BEETHOVEN Piano Sonatas Nos 24, 28 & 32

Author: 
Patrick Rucker
GRAM99111. BEETHOVEN Piano Sonatas Nos 24, 28 & 32BEETHOVEN Piano Sonatas Nos 24, 28 & 32

BEETHOVEN Piano Sonatas Nos 24, 28 & 32

  • Sonata for Piano No. 28
  • Rondo a capriccio, 'Rage over a lost penny'
  • Sonata for Piano No. 24
  • Sonata for Piano No. 32

Over the past decade and a half, the Austrian pianist Ingrid Marsoner has released some seven recordings playing, in addition to the Viennese Classical masters, Bach, Hummel and Janáček. This new Beethoven recording, however, was my introduction to her work.

From the ample, upward yearning phrases that open Op 101, it is clear that Marsoner’s approach to Beethoven is direct, no-nonsense and free of eccentricity. She is willing to work within the parameters of contemporary thinking about Beethoven, fashioning from familiar tools a rich interpretative tapestry that is uniquely her own. Apt voice-leading features prominently in the first movement’s leisurely unfolding, presaging the sonata’s prevalent contentment. The Scherzo’s light tread proclaims it a march expunged of regimentation or bellicosity, progressing instead towards happy fulfilment. The searching Adagio is seamlessly folded into to that progress, culminating in a finale of crystalline polyphonic clarity, its folk-like digressions all the more delightful for their naturalness. A pert and understated Rage over a Lost Penny sets up a vivid contrast for the graciously welcoming lyricism of Op 78. The rollicking high spirits of the delightful finale are contagious.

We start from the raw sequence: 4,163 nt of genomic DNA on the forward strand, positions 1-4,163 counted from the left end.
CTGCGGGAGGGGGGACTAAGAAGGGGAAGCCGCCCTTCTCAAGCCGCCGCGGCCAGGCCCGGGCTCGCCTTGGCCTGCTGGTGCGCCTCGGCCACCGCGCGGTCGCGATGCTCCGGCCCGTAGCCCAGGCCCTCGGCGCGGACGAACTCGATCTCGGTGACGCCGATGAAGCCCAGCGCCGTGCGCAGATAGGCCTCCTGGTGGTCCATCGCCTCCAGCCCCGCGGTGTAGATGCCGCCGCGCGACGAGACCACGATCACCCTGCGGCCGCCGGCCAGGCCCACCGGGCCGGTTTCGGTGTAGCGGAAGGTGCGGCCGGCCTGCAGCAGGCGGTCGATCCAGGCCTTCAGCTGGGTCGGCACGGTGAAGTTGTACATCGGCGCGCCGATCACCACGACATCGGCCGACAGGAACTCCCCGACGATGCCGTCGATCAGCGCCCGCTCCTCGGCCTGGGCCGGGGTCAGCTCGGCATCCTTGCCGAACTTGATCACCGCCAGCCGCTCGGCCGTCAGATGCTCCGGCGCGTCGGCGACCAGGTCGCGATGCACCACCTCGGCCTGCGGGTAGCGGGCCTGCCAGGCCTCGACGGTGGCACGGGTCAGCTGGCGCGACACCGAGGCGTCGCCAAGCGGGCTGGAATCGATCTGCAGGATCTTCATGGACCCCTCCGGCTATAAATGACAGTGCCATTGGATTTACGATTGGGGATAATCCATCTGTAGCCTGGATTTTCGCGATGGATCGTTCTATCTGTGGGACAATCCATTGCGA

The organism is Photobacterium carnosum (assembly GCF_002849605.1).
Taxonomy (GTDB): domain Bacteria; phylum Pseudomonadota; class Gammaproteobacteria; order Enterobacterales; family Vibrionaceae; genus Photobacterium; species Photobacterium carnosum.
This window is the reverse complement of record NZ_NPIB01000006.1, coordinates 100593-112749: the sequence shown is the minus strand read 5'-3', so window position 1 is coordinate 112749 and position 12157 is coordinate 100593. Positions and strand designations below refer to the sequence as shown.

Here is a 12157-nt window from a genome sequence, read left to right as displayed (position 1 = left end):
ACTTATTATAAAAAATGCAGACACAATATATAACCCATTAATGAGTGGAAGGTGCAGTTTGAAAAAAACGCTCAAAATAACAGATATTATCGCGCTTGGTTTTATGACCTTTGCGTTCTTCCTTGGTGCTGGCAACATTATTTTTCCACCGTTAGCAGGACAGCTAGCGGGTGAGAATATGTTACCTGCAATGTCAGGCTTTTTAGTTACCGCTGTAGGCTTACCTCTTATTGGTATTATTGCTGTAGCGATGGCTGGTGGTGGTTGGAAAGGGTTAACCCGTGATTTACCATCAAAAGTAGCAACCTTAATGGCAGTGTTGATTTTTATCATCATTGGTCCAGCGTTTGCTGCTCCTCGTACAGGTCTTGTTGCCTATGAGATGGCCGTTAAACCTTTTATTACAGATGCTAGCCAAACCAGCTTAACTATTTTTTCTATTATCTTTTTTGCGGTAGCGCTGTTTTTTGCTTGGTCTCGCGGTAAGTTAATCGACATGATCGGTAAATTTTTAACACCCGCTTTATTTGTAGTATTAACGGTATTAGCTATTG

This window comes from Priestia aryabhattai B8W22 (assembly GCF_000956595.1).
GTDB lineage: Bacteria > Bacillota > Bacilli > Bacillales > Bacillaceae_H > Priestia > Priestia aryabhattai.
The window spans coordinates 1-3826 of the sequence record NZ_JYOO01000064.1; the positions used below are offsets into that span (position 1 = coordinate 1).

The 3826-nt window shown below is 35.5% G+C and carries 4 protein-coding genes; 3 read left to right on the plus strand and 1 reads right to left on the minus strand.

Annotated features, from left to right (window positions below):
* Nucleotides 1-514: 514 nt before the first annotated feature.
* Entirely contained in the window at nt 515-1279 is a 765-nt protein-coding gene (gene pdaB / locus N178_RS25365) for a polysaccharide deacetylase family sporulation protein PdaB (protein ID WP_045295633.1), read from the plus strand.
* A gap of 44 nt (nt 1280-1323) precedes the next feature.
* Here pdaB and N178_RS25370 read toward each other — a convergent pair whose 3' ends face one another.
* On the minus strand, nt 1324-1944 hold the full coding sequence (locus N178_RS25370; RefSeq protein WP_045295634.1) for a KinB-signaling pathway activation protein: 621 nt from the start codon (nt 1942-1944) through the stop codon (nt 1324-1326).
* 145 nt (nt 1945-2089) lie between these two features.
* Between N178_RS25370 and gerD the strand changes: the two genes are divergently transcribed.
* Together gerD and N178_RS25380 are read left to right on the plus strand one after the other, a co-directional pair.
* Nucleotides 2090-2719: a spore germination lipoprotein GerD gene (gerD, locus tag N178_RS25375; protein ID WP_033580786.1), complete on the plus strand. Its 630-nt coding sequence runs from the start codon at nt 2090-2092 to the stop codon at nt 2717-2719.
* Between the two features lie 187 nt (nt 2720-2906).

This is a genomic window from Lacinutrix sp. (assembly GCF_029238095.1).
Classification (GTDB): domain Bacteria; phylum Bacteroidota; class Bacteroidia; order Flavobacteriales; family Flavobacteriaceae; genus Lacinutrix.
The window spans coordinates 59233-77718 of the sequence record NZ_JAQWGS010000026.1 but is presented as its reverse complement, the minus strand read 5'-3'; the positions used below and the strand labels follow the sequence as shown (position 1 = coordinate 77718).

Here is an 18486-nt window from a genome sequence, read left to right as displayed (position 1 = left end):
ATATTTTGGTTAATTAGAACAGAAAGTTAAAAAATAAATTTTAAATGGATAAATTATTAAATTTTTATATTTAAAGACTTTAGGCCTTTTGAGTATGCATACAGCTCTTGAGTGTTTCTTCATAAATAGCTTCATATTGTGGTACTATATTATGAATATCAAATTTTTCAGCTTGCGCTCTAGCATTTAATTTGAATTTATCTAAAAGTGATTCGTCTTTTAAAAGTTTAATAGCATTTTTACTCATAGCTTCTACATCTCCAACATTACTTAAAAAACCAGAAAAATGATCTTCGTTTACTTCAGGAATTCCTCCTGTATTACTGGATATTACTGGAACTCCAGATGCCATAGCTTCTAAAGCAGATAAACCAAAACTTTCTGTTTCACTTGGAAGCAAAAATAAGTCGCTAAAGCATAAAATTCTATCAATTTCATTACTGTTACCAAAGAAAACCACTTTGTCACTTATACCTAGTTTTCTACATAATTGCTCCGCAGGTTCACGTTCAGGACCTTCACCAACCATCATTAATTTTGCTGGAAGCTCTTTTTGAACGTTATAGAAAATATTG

It may be in the craggy, windswept heights of Op 111 that Marsoner is most impressive. Mercurially shifting moods in the Maestoso, from terrifying insistence, panicked uncertainty, to roiling struggle follow one another with an inevitable emotional logic. The sublimely serene cosmic regions in which the Arietta blossoms never seem static because of the deftly woven textures that constantly engage the imagination. Here, Marsoner’s ability to suggest the mighty integrity of Beethoven’s architecture from multiple points of view within the musical narrative is particularly impressive.

This is mature Beethoven which will be understandable by virtually anyone, even as it remains engagingly personal in expression. Without awe, Marsoner expresses her reverence for Beethoven with scrupulous attention to detail. This well-recorded disc will be a welcome addition to any library of Beethoven piano music.

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